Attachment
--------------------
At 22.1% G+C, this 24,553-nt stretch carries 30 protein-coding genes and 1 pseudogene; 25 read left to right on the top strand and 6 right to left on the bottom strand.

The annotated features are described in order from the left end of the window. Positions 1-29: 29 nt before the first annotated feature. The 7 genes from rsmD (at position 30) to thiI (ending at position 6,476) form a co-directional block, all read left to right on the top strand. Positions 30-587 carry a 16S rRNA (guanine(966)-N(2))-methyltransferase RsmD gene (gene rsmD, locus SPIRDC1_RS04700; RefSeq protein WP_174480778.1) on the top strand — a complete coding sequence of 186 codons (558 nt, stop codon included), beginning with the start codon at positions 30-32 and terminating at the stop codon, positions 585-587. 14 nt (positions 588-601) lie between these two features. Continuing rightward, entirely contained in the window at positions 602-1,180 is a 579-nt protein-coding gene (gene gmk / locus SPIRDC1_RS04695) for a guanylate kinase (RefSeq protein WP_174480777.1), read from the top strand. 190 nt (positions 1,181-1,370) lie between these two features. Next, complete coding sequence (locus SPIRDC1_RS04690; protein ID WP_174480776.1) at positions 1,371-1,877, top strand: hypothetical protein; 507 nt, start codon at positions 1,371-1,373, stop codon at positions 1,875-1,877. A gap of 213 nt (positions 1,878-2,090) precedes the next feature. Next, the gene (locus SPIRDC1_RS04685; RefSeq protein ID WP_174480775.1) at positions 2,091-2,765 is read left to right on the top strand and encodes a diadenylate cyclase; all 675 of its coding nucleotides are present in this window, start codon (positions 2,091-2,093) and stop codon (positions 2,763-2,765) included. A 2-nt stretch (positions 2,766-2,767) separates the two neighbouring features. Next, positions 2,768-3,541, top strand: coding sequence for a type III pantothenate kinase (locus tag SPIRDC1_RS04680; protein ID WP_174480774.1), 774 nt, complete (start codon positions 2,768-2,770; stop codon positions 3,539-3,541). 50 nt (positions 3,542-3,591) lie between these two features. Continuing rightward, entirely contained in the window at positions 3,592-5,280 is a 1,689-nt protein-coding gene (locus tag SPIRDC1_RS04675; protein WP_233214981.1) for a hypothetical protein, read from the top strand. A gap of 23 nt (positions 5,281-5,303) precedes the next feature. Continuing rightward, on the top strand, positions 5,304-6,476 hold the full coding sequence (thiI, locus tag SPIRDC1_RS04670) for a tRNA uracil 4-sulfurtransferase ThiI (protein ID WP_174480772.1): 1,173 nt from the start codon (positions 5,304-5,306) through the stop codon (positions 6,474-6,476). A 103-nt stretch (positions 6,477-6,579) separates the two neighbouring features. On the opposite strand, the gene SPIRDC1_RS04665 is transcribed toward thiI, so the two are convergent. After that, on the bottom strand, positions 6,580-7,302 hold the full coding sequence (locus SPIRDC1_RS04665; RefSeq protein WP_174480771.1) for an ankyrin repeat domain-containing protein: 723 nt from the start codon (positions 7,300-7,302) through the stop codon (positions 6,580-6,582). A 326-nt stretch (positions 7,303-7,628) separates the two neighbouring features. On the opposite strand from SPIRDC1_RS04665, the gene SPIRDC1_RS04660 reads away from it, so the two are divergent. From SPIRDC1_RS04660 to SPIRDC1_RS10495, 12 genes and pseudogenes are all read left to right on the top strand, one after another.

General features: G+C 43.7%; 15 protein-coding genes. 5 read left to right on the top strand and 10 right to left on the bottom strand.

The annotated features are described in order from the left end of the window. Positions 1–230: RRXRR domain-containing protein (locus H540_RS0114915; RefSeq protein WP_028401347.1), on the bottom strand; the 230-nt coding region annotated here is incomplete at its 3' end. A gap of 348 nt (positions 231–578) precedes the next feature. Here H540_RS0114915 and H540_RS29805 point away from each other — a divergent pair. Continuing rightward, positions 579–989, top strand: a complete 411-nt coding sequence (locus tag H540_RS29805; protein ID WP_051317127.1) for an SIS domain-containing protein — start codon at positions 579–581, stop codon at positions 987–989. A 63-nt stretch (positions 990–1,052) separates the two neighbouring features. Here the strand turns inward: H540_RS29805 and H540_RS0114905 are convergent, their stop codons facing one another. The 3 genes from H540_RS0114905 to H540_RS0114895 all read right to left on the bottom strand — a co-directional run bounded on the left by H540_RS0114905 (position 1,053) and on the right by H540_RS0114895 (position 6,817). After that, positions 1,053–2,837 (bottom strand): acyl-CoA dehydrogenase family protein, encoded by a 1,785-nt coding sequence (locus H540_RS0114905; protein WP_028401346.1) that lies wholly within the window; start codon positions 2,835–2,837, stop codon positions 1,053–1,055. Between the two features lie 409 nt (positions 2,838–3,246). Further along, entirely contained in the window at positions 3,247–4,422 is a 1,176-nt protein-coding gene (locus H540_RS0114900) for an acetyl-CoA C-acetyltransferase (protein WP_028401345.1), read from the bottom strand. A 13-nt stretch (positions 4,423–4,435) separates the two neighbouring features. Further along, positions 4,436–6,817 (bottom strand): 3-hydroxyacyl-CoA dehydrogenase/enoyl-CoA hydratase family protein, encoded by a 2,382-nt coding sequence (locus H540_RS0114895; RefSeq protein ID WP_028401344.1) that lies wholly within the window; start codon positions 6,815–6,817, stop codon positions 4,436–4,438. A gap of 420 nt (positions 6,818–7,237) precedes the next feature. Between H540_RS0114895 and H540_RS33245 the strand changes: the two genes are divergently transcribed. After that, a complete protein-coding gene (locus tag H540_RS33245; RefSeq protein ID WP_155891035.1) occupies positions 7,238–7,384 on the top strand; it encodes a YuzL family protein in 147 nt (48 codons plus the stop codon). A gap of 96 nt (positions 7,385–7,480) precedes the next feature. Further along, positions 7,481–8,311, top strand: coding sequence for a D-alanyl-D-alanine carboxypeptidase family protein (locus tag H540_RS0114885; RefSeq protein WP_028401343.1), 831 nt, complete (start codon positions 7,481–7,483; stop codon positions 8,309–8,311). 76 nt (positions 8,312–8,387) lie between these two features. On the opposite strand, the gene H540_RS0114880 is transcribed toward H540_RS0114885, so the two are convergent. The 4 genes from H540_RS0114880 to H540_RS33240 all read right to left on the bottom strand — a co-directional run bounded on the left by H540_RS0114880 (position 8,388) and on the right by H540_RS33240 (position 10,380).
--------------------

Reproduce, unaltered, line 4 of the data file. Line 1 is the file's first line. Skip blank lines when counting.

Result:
The annotated features are described in order from the left end of the window. Positions 1–230: RRXRR domain-containing protein (locus H540_RS0114915; RefSeq protein WP_028401347.1), on the bottom strand; the 230-nt coding region annotated here is incomplete at its 3' end. A gap of 348 nt (positions 231–578) precedes the next feature. Here H540_RS0114915 and H540_RS29805 point away from each other — a divergent pair. Continuing rightward, positions 579–989, top strand: a complete 411-nt coding sequence (locus tag H540_RS29805; protein ID WP_051317127.1) for an SIS domain-containing protein — start codon at positions 579–581, stop codon at positions 987–989. A 63-nt stretch (positions 990–1,052) separates the two neighbouring features. Here the strand turns inward: H540_RS29805 and H540_RS0114905 are convergent, their stop codons facing one another. The 3 genes from H540_RS0114905 to H540_RS0114895 all read right to left on the bottom strand — a co-directional run bounded on the left by H540_RS0114905 (position 1,053) and on the right by H540_RS0114895 (position 6,817). After that, positions 1,053–2,837 (bottom strand): acyl-CoA dehydrogenase family protein, encoded by a 1,785-nt coding sequence (locus H540_RS0114905; protein WP_028401346.1) that lies wholly within the window; start codon positions 2,835–2,837, stop codon positions 1,053–1,055. Between the two features lie 409 nt (positions 2,838–3,246). Further along, entirely contained in the window at positions 3,247–4,422 is a 1,176-nt protein-coding gene (locus H540_RS0114900) for an acetyl-CoA C-acetyltransferase (protein WP_028401345.1), read from the bottom strand. A 13-nt stretch (positions 4,423–4,435) separates the two neighbouring features. Further along, positions 4,436–6,817 (bottom strand): 3-hydroxyacyl-CoA dehydrogenase/enoyl-CoA hydratase family protein, encoded by a 2,382-nt coding sequence (locus H540_RS0114895; RefSeq protein ID WP_028401344.1) that lies wholly within the window; start codon positions 6,815–6,817, stop codon positions 4,436–4,438. A gap of 420 nt (positions 6,818–7,237) precedes the next feature. Between H540_RS0114895 and H540_RS33245 the strand changes: the two genes are divergently transcribed. After that, a complete protein-coding gene (locus tag H540_RS33245; RefSeq protein ID WP_155891035.1) occupies positions 7,238–7,384 on the top strand; it encodes a YuzL family protein in 147 nt (48 codons plus the stop codon). A gap of 96 nt (positions 7,385–7,480) precedes the next feature. Further along, positions 7,481–8,311, top strand: coding sequence for a D-alanyl-D-alanine carboxypeptidase family protein (locus tag H540_RS0114885; RefSeq protein WP_028401343.1), 831 nt, complete (start codon positions 7,481–7,483; stop codon positions 8,309–8,311). 76 nt (positions 8,312–8,387) lie between these two features. On the opposite strand, the gene H540_RS0114880 is transcribed toward H540_RS0114885, so the two are convergent. The 4 genes from H540_RS0114880 to H540_RS33240 all read right to left on the bottom strand — a co-directional run bounded on the left by H540_RS0114880 (position 8,388) and on the right by H540_RS33240 (position 10,380).